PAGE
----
Fraudsters may direct their targets to a website to appear more legitimate, even copying the design and content of real sites. They use false testimonials and photos of fictional winners to deceive people. Signing up for the Mail Preference Service (MPS) can reduce legitimate advertising mail but not criminal mail. Scammers often claim to hold important positions, such as lottery officials or bank presidents, to gain trust. They also obscure their mailbox addresses using terms like “suites” or “units” to seem like they operate from an office or grand building. Trickery is common, with scammers posing as party planners or photographers to obtain passports, photos, or birth certificates. They may also use fake charities and distressing images to tug at the heartstrings of kind-hearted individuals.

Here are a few of the ‘Dazzling’ words and statements scammers use

• Won the lottery
• Highly confidential
• Guaranteed winner
• Unclaimed prize/award
• Time sensitive
• Sworn to secrecy

Scammers use deceptive tactics to trap their victims into a continuous cycle of correspondence, phone calls, and payments. They demand taxes, release fees, administration charges, and other forms of payment to keep the money flowing. Some even go as far as adding “THIS IS NOT A SCAM!” in their letters or saying it over the phone to appear more convincing.

Is this problem serious?

Organized crime is a severe issue worldwide, posing a risk to everyone. Research indicates that scammers primarily target elderly or vulnerable people through mailing lists, and they convince victims to take out loans from illegal lenders and send the money to scams. Postal scams are responsible for billions of pounds in losses for UK citizens annually. These numbers represent countless stories of individuals losing their life savings, which is heart-wrenching.

Stay safe

If you happen to receive a letter that seems too good to be true, do not respond to it. It is important to never disclose personal information or send cash in order to claim a prize. Be cautious of offers that promise quick wealth or inheritance notifications. It is wise to seek professional advice before investing in schemes, such as precious gems, carbon credits, solar panels, land, wine, or property.

If you do receive a suspicious phone call It’s important to remember that you are not obligated to engage in phone discussions with anyone. Avoid giving out personal information like bank or credit card details. Your business is your own, so simply decline politely by saying “No thank you, I’m not interested” and end the call immediately.
Be aware of doorstep callers they could be criminals

Helpful Information

Be wary of individuals who show up unannounced at your doorstep and claim to be from utility companies such as telephone, gas, electric or waterboard. They may also claim to be working in the area and may say that your house needs fixing. These individuals are often criminals, so exercise caution.

They may offer to do work for you or ask to enter your home under the pretence of checking something. They may use this as an opportunity to steal items or pressure you into paying for work that you never requested or agreed to. Stay vigilant and cautious.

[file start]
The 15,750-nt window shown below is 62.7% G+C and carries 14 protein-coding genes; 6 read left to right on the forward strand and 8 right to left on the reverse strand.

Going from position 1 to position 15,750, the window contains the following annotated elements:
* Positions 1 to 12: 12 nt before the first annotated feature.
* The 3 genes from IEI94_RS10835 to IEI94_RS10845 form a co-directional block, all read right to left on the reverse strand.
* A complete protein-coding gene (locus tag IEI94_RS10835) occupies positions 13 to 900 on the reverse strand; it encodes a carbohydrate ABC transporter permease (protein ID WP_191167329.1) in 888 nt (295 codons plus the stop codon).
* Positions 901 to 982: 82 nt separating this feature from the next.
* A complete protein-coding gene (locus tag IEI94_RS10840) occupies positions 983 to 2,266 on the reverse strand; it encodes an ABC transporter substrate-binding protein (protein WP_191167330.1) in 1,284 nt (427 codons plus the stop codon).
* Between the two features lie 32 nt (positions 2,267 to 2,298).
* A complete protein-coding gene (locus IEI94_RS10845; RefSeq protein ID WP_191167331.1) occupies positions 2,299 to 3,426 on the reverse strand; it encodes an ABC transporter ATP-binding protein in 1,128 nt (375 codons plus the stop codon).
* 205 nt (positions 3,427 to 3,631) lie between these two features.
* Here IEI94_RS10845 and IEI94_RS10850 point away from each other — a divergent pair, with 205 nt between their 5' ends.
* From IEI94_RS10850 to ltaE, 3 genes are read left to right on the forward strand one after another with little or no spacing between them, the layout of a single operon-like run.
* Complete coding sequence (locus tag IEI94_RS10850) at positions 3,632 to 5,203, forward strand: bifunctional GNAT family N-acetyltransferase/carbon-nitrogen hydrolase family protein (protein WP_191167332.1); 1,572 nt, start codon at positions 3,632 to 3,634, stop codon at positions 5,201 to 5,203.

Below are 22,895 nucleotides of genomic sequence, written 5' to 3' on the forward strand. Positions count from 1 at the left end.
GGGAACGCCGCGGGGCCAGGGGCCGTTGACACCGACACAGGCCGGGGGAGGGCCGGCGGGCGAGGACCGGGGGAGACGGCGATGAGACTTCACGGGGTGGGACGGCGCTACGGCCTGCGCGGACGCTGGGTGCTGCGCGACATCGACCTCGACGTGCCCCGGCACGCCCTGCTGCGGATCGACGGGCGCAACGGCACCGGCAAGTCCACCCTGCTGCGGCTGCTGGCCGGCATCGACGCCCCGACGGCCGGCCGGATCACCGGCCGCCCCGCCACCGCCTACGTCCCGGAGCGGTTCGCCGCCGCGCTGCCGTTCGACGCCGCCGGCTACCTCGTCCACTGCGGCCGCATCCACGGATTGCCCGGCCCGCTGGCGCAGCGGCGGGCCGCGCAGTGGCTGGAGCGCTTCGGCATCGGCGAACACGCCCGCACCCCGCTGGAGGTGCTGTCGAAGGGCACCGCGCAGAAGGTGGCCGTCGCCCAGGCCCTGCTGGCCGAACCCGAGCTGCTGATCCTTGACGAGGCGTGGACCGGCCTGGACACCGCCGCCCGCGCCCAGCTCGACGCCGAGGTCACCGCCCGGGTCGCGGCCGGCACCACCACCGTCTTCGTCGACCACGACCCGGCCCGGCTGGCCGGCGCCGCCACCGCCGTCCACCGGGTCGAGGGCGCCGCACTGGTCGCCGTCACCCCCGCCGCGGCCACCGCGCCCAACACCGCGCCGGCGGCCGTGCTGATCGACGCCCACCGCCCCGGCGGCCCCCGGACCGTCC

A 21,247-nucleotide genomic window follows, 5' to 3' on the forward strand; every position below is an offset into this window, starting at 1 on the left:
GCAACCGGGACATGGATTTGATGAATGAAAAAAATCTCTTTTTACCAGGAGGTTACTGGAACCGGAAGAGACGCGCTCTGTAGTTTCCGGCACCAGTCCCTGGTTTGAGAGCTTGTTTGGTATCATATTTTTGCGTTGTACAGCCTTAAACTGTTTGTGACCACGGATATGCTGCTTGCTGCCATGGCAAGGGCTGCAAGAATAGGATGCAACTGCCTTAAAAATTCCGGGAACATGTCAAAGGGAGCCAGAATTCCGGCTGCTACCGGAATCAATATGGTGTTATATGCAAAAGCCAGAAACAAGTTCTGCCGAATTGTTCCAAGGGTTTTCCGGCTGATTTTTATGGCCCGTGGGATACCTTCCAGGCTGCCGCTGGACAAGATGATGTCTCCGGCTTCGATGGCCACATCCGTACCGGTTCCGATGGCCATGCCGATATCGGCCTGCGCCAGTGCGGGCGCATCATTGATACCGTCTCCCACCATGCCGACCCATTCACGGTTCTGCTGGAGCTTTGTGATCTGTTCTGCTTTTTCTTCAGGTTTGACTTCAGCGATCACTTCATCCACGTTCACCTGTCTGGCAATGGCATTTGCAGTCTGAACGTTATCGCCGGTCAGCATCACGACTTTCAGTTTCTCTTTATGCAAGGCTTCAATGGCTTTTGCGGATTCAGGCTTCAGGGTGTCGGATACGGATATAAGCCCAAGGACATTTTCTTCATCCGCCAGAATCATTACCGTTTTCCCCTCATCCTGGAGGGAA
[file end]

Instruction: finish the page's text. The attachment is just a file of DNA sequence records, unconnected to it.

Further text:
Sometimes doorstep criminals who may pretend to be police officers or claim to be searching for a lost child or pet to gain access to your home. These criminals can be very convincing and often target people who are already in their own homes.

These criminals are convincing and plausible, and they target people in their own homes, you can set up passwords with utility companies, only genuine representatives of that company will know what it is.

For safety measures, make sure to keep both your front and back doors locked. If someone comes to your house unexpectedly, use a chain or bar before opening the door. If the visitor is unfamiliar, avoid opening the door completely. Instead, kindly request to schedule a future appointment. This way, you can arrange for someone you know, like a friend or family member, to be present during the visit.

If a suspicious caller knocks on your door, call 999 if they are on your property or have just left. Call 101 if its after the event.

Helpful Contacts

Report any concerns about scam mail to the royal mail [email protected] or telephone 08000113466. Or write to Freepost Scam Mail.

Citizens Advice Consumer Helpline – 03454040506

Report fraud to Action Fraud – 03001232040

Report a loan shark – England 0300555222 Scotland 08000740878 Wales 03001233311

The action on Elder Abuse Helpline provides direct advice and help to people who may be in danger of experiencing abuse. Telephone 08088088141

The Silver Line is the UK’s first free and confidential helpline for older people. It is available on 08004708090 every day and night of the year to offer lonely and vulnerable older people information, support and protection from abuse or neglect, or just a friendly chat with someone who is genuinely interested in what they have to say.

Friends Against Scams aims to raise awareness and inspire people to take action to make a difference. To find out more and become a Friend, please visit

At Home Instead Ruislip & Harrow, our director Stuart Hart is a ‘Scam Champion’ Home Instead Ruislip & Harrow. Give us a call on 01895 624 230 to find out how we can support you!
Our office: 51a High Street Ruislip HA4 7BD